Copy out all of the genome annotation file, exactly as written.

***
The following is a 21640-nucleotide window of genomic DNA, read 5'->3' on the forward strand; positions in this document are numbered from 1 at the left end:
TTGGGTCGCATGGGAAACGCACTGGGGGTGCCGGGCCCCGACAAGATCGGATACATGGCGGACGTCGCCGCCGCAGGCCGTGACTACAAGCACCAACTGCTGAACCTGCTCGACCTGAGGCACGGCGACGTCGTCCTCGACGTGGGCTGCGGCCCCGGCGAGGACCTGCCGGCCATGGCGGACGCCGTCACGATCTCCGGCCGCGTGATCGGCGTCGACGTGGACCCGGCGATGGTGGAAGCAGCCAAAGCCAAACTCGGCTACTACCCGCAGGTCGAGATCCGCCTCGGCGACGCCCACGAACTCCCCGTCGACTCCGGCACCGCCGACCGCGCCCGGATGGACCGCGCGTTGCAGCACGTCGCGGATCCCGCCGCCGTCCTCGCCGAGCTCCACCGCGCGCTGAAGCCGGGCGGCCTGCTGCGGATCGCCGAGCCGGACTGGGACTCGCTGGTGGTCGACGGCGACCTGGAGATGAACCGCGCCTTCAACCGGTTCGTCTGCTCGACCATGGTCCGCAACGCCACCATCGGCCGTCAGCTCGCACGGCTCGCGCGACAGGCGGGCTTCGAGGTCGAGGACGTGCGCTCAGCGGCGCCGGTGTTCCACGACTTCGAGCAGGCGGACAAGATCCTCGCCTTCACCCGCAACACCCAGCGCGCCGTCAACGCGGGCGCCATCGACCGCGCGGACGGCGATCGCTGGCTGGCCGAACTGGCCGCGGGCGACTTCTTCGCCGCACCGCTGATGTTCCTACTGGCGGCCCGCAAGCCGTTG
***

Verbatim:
The following is a 21640-nucleotide window of genomic DNA, read 5'->3' on the forward strand; positions in this document are numbered from 1 at the left end:
TTGGGTCGCATGGGAAACGCACTGGGGGTGCCGGGCCCCGACAAGATCGGATACATGGCGGACGTCGCCGCCGCAGGCCGTGACTACAAGCACCAACTGCTGAACCTGCTCGACCTGAGGCACGGCGACGTCGTCCTCGACGTGGGCTGCGGCCCCGGCGAGGACCTGCCGGCCATGGCGGACGCCGTCACGATCTCCGGCCGCGTGATCGGCGTCGACGTGGACCCGGCGATGGTGGAAGCAGCCAAAGCCAAACTCGGCTACTACCCGCAGGTCGAGATCCGCCTCGGCGACGCCCACGAACTCCCCGTCGACTCCGGCACCGCCGACCGCGCCCGGATGGACCGCGCGTTGCAGCACGTCGCGGATCCCGCCGCCGTCCTCGCCGAGCTCCACCGCGCGCTGAAGCCGGGCGGCCTGCTGCGGATCGCCGAGCCGGACTGGGACTCGCTGGTGGTCGACGGCGACCTGGAGATGAACCGCGCCTTCAACCGGTTCGTCTGCTCGACCATGGTCCGCAACGCCACCATCGGCCGTCAGCTCGCACGGCTCGCGCGACAGGCGGGCTTCGAGGTCGAGGACGTGCGCTCAGCGGCGCCGGTGTTCCACGACTTCGAGCAGGCGGACAAGATCCTCGCCTTCACCCGCAACACCCAGCGCGCCGTCAACGCGGGCGCCATCGACCGCGCGGACGGCGATCGCTGGCTGGCCGAACTGGCCGCGGGCGACTTCTTCGCCGCACCGCTGATGTTCCTACTGGCGGCCCGCAAGCCGTTG